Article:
Classification, packaging and labelling

 

At the moment there are two parallel legislative frameworks in place for chemicals classification, labelling and packaging. The classification and labelling regulations in accordance with the Dangerous Substances Directive (67/548/EEC) and the Dangerous Preparations Directive (1999/45/EC), which are implemented in Finland under the Chemicals Act (744/1989), the Chemicals Decree (675/1993) and the Ministry of Social Affairs and Health Decree on chemical classification principles and labelling (807/2001), are still in force (the "old" system being replaced). The EU's new Regulation on classification, labelling and packaging of substances and mixtures, the CLP Regulation (EC) No 1272/2008, entered into force on 20 January 2009 and is directly in force in all EU Member States. The old legislation will remain in force during the transitional periods set, which entrepreneurs should take into consideration when selecting the system used to classify, label and package chemicals.

 

Under the Finnish Chemicals Decree, the manufacturer, importer, distributor or other entrepreneur responsible for placing a chemical substance or preparation on the market must classify the chemical under groups reflecting the level of danger and label the packaging in accordance with the Decree. The classification may be based on the chemical posing a danger of fire or explosion, a danger to health or a danger to the environment.

 

The EU's new CLP Regulation governs the classification, labelling and packaging of substances and mixtures and certain articles that contain dangerous substances. Substances or mixtures are regarded as dangerous if they meet the criteria set in Annex I to the CLP Regulation relating to physical hazards, health hazards and environmental hazards. Substances and mixtures classified as dangerous must labelled and packaged in accordance with the CLP Regulation.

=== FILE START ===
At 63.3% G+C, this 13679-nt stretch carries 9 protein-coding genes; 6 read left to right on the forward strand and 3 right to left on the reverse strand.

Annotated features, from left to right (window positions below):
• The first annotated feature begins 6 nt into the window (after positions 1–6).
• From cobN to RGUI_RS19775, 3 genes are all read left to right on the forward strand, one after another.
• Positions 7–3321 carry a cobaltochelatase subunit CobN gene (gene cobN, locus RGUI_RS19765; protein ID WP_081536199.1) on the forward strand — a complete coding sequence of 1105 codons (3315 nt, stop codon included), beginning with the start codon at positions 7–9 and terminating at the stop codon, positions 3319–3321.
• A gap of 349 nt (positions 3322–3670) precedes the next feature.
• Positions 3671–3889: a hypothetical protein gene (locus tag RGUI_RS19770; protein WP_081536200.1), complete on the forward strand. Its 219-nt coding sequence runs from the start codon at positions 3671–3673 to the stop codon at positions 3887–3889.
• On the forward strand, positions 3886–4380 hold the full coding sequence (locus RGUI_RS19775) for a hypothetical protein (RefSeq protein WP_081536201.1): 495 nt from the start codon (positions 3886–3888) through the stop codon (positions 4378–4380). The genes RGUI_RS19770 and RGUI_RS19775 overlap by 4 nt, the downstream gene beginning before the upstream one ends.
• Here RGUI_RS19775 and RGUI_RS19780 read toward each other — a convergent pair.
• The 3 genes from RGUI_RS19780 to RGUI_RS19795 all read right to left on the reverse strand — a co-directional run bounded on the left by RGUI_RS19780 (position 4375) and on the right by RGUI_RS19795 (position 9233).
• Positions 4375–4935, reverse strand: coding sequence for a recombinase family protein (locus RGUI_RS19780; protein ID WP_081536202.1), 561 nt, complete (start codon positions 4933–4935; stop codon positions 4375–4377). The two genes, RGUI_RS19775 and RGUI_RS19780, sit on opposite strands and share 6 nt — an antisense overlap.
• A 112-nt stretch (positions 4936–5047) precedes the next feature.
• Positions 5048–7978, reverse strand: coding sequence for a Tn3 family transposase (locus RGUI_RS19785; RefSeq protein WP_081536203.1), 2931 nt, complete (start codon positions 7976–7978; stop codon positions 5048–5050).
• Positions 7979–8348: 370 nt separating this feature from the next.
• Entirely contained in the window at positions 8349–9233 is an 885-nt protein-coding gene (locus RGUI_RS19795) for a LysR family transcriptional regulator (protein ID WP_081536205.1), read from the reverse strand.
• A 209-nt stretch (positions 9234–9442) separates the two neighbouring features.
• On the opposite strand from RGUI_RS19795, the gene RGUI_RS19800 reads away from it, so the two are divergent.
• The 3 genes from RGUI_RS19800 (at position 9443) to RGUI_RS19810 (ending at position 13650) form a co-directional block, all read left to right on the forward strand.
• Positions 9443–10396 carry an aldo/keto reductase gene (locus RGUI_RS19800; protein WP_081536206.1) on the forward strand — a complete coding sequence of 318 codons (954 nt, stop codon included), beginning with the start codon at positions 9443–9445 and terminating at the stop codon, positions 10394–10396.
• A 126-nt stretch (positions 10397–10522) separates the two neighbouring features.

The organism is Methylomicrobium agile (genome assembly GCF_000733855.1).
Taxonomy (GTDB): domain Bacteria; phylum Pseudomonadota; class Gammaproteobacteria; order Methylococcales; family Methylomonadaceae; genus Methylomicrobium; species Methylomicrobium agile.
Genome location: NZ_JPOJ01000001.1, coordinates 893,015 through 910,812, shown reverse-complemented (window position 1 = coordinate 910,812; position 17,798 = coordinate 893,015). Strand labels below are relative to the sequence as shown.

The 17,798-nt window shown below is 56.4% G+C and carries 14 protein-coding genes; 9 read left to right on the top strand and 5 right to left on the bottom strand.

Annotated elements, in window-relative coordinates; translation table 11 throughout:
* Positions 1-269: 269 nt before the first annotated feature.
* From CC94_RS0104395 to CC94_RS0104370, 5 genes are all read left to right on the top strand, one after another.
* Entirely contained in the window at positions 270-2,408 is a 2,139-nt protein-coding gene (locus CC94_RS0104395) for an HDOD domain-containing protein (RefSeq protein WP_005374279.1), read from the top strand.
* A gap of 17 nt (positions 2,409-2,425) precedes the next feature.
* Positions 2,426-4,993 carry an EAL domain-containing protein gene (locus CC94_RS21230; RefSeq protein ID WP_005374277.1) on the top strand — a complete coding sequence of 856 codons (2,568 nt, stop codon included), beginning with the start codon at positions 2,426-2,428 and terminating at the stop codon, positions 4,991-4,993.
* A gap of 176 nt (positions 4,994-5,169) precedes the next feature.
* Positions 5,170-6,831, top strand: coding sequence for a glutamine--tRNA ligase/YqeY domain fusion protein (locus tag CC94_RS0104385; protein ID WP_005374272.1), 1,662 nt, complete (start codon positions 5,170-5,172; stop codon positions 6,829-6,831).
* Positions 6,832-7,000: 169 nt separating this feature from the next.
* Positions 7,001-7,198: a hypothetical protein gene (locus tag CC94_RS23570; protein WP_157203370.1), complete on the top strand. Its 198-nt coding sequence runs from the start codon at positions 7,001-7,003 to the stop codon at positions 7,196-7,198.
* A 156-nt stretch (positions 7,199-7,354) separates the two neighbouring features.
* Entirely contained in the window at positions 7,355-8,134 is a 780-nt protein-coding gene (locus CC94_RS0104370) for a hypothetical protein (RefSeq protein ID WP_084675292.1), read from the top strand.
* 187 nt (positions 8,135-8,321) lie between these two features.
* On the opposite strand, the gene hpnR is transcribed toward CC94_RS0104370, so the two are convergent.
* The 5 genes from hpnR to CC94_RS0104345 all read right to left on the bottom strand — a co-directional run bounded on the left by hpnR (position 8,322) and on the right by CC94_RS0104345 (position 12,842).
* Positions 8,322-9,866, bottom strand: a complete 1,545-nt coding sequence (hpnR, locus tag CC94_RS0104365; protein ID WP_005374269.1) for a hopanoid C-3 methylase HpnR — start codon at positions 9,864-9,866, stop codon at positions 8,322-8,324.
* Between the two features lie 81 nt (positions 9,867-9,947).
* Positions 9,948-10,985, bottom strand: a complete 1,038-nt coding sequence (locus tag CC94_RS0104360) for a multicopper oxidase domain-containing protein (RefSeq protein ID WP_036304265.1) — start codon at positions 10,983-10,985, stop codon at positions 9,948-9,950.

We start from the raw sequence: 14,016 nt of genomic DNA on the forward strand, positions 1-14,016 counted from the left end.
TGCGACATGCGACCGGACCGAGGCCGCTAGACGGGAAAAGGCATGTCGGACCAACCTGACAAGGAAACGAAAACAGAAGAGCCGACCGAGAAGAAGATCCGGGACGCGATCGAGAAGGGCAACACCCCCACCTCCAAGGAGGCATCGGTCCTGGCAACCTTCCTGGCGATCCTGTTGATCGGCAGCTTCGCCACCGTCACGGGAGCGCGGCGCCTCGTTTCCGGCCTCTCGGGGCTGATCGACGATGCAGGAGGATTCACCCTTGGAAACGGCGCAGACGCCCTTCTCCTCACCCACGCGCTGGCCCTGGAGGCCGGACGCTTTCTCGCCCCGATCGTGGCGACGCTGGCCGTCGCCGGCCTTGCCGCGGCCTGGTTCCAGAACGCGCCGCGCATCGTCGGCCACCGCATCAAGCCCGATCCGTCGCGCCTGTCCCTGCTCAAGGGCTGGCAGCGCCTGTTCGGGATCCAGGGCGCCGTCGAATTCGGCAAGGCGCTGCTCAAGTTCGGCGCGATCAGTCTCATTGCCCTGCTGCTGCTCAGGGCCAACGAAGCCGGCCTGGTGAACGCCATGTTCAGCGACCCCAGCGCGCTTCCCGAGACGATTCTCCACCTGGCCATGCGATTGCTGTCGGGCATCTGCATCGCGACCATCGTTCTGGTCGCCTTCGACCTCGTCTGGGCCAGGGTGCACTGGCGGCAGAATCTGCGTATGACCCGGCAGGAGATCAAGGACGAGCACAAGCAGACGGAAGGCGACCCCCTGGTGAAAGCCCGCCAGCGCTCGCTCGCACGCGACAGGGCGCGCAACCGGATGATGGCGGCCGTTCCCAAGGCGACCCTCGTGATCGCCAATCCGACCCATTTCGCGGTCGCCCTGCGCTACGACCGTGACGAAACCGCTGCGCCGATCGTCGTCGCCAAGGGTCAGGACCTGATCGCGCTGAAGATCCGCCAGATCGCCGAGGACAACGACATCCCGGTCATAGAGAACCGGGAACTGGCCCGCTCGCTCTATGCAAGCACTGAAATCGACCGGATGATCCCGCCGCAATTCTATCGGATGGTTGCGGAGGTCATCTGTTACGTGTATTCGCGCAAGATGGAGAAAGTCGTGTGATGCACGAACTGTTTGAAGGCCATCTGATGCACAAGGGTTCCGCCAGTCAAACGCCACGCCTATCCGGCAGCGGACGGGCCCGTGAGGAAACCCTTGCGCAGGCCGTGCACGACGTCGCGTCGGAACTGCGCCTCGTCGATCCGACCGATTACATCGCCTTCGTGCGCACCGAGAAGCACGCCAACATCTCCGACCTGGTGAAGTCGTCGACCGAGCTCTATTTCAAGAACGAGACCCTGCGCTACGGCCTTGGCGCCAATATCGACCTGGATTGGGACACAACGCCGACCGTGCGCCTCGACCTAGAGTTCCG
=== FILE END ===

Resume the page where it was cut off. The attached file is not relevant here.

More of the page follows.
The most visible difference from the old legislation is that the CLP Regulation introduces new hazard pictograms and the signal words 'Danger' and 'Warning' to be used in hazard labelling. The R- and S-phrases have been replaced by hazard statements (H-phrases) and precautionary statements (P-phrases): There are also more hazard classes and categories and the classification criteria and limit values differ to some extent from the old criteria.

 

Responsibility for the identification of hazards of substances and mixtures and for deciding on their classification lies mainly with manufacturers, importers and downstream users of those substances or mixtures. They must classify substances and mixtures placed on the market, which the supplier must then label and package. Manufacturers, producers of articles and importers must also classify substances not placed on the market that are subject to registration or notification to the European Chemicals Agency (ECHA) under the REACH Regulation.

 

If a substance is included in the harmonised classification and labelling list, it must be classified accordingly. Operators responsible for classification must classify a substance included in the list by themselves if the substance is not in the list or if the list does not cover all hazard classes or differentiations within the hazard class. The list of harmonised classification and labelling of hazardous substances can be found in Table 3.1 (under the CLP Regulation) and Table 3.2 (under the old system) of Annex VI to the CLP Regulation.

 

In Finland Tukes is the agency appointed as the competent authority concerning the CLP and REACH Regulations. These Regulations oblige the national competent authorities to maintain a national helpdesk from which enterprises can, for example, get answers to questions about the scope of application of the Regulations.

 

Legislation governing classification and labelling applied until 1 June 2015 (in Finnish):

 

Legislation governing classification and labelling to be applied to substances no later than 1 December 2010 and mixtures no later than 1 June 2015: